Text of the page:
Strange Dental News

strangedentalnewsDoctors pulled a tooth out of a man's … what?

After suffering from nosebleeds once or twice a month for three years, the 22-year-old man in Saudi Arabia consulted a doctor, who found an ivory-white, bony mass, about half an inch (1 centimeter) long in the man's nose. The doctors then consulted with dentist colleagues, who concluded that the mass was actually an extra tooth that had somehow ended up growing in his nose, according to the report.

The patient had a well-aligned and complete set of teeth in his mouth, according to the report.

The doctors pulled out the extra tooth after putting the man under general anesthesia, and the patient completely healed, and had no more nosebleeds three months later, according to the report, published in July in the American Journal of Case Reports.

Extra teeth are not that uncommon, and may even grow upside down, but they rarely grow all the way into the nasal cavity, said Dr. John Hellstein, a dentist and professor of oral pathology at the Universityof Iowa, who wasn't involved in the case.

"It's an unusual case of an extra tooth — certainly, the most impressive intranasal photo I think I've ever seen of one. I've never seen the tooth actually in there," Hellstein told Live Science. [16 Oddest Medical Cases]

It is surprising that the nasal tooth had gone unnoticed for such a long time, Hellstein said.

Somewhere between 0.15 percent and 3.9 percent of people have more teeth than normal, studies have found. "We see several cases each year," Hellstein said. "But for it to have erupted up and through the nasal floor — that's unusual."

The patient in this case likely had a mesiodens, a common type of extra tooth, which is found around incisor teeth, Hellstein said. "About a third of those actually develop upside down, and they can get rerouted upward, towards the nose," he said.

It's not clear why some people develop extra teeth, or how one can erupt and reside in the nasal cavity. However, it is thought that genetic factors may play a role.

One condition that is associated with extra teeth is cleft lip and palate, which is a facial development birth defect and is often repaired by surgery. It is possible that the surgery impacts how teeth develop later in life, Hellstein said.

Email Bahar Gholipour or follow her @alterwired. Follow Live Science @livescience, Facebook & Google+. Originally published on Live Science.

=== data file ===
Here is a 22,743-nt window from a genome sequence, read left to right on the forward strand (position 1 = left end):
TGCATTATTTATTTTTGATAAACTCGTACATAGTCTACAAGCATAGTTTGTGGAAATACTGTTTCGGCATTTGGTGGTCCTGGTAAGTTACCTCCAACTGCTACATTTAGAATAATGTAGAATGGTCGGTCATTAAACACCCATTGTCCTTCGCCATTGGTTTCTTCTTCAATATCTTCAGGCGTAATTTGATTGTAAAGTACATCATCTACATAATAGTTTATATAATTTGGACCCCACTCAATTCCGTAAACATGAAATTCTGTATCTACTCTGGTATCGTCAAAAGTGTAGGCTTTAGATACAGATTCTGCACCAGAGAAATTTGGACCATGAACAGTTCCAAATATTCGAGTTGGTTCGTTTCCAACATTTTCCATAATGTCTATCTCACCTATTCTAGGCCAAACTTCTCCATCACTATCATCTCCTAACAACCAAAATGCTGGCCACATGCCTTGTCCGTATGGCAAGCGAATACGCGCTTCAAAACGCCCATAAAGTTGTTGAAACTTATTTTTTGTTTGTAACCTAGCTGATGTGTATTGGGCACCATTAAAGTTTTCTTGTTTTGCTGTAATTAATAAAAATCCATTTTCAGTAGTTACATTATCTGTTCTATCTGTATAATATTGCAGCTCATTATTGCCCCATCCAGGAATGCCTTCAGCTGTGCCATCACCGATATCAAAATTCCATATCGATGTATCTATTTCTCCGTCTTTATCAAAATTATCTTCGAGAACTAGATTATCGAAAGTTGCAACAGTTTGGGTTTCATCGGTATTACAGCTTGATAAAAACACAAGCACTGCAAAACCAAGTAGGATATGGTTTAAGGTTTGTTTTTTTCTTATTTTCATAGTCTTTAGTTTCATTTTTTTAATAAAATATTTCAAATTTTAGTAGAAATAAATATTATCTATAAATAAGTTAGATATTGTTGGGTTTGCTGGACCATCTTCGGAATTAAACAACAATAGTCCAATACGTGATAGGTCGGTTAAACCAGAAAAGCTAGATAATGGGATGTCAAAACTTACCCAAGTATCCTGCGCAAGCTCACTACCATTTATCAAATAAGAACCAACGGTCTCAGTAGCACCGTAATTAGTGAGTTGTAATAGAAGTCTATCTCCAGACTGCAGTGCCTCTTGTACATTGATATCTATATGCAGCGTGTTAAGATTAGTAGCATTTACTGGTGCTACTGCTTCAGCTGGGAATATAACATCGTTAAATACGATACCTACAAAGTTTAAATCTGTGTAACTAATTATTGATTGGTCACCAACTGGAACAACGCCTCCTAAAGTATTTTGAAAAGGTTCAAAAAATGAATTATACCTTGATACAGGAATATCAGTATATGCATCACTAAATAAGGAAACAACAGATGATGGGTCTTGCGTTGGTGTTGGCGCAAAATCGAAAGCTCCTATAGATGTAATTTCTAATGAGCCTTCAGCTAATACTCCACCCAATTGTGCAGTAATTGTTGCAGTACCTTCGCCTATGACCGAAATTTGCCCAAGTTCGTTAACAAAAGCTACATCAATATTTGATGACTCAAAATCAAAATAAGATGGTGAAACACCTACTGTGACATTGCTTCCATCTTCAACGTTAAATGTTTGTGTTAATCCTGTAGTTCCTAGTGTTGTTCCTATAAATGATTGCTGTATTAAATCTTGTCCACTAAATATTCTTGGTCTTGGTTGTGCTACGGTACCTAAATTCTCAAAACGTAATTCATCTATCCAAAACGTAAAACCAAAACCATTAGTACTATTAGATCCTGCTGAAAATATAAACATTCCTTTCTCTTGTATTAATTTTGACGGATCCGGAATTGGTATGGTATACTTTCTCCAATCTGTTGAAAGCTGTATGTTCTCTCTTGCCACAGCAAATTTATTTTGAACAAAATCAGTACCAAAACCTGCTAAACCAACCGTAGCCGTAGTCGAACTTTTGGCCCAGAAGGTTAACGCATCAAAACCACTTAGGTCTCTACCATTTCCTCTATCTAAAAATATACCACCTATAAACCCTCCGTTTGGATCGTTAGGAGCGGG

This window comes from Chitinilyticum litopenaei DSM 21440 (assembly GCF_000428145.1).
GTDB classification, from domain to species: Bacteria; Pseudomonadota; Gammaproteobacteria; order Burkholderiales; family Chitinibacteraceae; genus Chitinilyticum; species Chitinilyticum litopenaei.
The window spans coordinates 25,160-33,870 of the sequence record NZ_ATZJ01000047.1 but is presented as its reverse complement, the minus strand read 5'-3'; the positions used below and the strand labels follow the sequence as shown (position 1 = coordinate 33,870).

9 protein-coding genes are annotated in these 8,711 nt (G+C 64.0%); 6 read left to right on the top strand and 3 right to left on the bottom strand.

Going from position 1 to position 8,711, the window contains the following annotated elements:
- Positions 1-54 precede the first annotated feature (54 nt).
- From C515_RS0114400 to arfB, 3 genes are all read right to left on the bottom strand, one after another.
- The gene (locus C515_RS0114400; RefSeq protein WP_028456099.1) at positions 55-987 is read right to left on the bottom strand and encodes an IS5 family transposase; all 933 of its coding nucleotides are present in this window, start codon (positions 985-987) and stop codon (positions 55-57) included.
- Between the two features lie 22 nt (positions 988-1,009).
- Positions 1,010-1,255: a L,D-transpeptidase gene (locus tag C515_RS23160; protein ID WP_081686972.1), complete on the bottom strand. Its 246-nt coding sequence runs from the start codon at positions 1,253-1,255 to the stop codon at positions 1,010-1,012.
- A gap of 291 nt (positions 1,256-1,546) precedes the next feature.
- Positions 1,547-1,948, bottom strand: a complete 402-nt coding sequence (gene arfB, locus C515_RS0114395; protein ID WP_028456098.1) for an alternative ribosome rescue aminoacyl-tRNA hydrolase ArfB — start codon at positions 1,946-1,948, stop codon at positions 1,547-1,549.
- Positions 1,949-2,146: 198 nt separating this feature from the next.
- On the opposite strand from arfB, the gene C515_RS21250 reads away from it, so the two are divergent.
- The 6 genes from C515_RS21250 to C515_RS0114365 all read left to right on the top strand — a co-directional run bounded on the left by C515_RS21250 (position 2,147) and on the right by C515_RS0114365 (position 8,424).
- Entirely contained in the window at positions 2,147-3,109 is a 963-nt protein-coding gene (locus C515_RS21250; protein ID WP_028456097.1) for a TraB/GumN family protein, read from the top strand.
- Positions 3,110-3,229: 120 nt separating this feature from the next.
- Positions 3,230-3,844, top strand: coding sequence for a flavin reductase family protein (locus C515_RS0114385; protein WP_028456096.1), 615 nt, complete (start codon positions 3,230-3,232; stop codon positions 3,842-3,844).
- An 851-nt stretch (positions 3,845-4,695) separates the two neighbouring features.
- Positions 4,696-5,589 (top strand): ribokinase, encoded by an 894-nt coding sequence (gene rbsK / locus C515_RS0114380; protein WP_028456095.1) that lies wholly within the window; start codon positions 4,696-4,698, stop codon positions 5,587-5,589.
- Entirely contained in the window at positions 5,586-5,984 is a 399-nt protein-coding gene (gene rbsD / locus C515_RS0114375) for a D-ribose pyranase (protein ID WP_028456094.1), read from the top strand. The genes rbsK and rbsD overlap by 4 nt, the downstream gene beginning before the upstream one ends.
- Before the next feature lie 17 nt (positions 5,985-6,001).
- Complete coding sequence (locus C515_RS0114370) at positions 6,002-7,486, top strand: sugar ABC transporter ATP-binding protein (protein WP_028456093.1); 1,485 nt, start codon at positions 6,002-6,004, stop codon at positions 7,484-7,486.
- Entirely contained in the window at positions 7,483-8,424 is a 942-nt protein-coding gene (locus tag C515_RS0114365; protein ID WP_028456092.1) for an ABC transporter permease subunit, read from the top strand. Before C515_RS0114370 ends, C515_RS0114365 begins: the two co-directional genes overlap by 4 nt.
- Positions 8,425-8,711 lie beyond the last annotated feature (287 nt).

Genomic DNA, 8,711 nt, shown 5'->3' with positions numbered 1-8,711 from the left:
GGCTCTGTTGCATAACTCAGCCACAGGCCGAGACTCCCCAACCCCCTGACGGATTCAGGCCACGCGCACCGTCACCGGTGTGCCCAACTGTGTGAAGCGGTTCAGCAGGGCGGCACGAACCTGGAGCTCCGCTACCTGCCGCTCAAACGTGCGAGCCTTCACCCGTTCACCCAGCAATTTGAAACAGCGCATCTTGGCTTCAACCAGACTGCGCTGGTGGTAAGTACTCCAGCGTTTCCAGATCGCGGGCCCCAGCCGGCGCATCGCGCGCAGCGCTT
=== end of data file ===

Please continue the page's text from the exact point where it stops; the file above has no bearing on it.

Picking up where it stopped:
George Washington's Weakness: His Teeth

georgewashingtonWhen George Washington opened his mouth 225 years ago this Wednesday at New York’s Federal Hall to take the oath as the first president of the United States, he wore awkward-fitting, painful, face-disfiguring dentures. For years, he had suffered from dental problems; that morning he had swollen, burning gums and only a single original tooth in his mouth. He wore this particular set of dentures during the last nine years of his life. They clacked and creaked open and shut on tight wire springs.

Folklore notwithstanding, Washington’s false teeth were not wooden. He obtained them instead from horses, donkeys, cows — and human beings. (According to his account books, in 1784, emulating some of his affluent friends, he bought nine teeth from unidentified “Negroes” — perhaps enslaved African-Americans at his beloved Mount Vernon; the price was 122 shillings.)

Washington strove, in life, to resemble a monument. This was important to his self-esteem and, he believed, to the dignity and credibility of his fledgling nation. To him, the dentures were a mortifying sign of weakness. (For years, Washington’s dentures were kept out of public view to avoid marring his image; they are now a popular attraction at Mount Vernon’s excellent museum.)

He once pleaded with his dentist, John Greenwood, by letter, to avoid any change to the denture “which will, in the least degree force the lips out more than now do, as it does this too much already.” Members of his cabinet sadly noted how rarely the tight-lipped president smiled or laughed. Others insisted that his embarrassment about his dentures, which sometimes caused him to hiss as he spoke, made him reclusive.

The French mathematician and philosopher Pascal once said that had Cleopatra’s nose been shorter, “the whole face of the world would have been changed.” Had Washington kept his original mouthful of gleaming white teeth, the commanding president might have been even more effective in using the force of his personality on Hamilton, Jefferson and the other combative Americans he dealt with in the 1790s. These dentures also underscore the axiom that anyone nostalgically longing to reside in some earlier century should ponder what daily human life was like before modern dentistry.